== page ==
New work from Carnegie's Ivan Naumov and Russell Hemley delves into the chemistry underlying some surprising recent observations about hydrogen and reveals remarkable parallels between hydrogen and graphene under extreme pressures. Their work is the cover story in the December issue of Accounts of Chemical Research.
Hydrogen is the most abundant element in the cosmos. With only a single electron per atom, it is deceptively simple. As a result, hydrogen has been a testing ground for theories of the chemical bond since the birth of quantum mechanics a century ago. Understanding the nature of chemical bonding in extreme environments is crucial for expanding our understanding of matter over the broad range of conditions found in the universe.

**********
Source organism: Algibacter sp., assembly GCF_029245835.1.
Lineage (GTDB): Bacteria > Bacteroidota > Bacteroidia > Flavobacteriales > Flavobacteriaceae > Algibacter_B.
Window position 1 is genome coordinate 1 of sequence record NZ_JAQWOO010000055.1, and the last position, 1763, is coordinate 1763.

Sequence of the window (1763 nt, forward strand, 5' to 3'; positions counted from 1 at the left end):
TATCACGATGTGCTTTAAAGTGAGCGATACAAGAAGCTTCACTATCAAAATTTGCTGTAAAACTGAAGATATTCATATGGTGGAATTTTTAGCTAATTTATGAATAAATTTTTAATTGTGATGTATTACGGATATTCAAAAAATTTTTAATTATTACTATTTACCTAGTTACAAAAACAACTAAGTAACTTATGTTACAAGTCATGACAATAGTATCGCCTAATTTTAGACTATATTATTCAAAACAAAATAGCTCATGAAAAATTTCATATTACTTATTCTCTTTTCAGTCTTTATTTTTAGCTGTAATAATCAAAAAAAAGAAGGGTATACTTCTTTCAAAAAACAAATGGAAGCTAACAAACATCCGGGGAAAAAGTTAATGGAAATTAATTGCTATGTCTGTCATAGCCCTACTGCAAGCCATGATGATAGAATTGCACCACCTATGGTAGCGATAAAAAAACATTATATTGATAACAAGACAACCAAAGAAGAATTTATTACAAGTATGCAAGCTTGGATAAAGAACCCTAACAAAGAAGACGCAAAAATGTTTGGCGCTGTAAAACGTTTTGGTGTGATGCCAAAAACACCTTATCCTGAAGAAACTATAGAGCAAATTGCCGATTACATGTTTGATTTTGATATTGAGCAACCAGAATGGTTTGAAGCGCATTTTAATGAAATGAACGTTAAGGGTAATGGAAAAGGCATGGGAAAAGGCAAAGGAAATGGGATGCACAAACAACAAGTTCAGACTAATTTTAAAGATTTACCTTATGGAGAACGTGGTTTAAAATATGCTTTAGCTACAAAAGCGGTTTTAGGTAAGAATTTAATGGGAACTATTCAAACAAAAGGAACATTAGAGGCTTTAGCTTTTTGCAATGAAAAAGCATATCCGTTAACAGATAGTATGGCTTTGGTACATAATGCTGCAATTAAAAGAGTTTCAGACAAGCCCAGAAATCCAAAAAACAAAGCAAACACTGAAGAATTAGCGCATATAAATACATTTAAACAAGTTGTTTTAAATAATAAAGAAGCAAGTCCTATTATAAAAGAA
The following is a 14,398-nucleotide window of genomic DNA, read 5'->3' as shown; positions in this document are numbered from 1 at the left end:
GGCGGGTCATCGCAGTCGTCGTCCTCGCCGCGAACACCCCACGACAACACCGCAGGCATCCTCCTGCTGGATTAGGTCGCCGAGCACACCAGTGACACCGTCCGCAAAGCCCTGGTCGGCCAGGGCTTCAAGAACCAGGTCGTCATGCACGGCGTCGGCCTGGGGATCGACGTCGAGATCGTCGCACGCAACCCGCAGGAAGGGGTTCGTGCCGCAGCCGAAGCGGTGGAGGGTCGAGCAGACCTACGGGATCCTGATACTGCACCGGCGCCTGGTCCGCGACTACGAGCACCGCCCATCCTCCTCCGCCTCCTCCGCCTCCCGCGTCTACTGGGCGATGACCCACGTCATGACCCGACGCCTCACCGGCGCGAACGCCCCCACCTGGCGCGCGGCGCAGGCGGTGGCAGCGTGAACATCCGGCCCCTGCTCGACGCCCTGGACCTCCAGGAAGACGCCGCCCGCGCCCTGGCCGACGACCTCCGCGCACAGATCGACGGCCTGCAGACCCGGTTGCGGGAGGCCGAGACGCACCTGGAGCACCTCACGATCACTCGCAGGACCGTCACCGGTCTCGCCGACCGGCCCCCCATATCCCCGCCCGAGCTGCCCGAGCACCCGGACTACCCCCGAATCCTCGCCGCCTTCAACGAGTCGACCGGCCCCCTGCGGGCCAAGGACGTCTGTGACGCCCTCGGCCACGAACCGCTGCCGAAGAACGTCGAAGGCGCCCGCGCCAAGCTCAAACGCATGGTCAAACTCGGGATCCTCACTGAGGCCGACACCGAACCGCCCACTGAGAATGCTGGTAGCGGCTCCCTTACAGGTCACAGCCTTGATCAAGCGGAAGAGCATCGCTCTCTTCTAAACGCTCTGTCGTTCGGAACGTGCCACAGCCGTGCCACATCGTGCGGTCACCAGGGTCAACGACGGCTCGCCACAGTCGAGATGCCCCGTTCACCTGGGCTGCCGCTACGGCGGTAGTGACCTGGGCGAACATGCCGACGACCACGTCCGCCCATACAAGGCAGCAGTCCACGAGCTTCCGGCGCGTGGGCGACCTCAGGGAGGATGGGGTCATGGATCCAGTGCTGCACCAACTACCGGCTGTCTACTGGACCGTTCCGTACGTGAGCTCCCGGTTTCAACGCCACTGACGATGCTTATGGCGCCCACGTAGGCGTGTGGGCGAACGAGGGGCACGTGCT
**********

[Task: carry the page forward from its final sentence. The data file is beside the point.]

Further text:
Observing hydrogen’s behavior under very high pressures has been a great challenge for researchers. But recently teams have been able to observe that at pressures of 2-to-3.5 million times normal atmospheric pressure it transforms into an unexpected structure consisting of layered sheets, rather than a close-packed metal as had been predicted many years ago. These hydrogen sheets resemble the carbon compound graphene. Graphene's layers are each constructed of a honeycomb structure made of six-atom carbon rings. This conventional “carbon graphene" has unusual electronic properties that are revolutionizing advanced technology.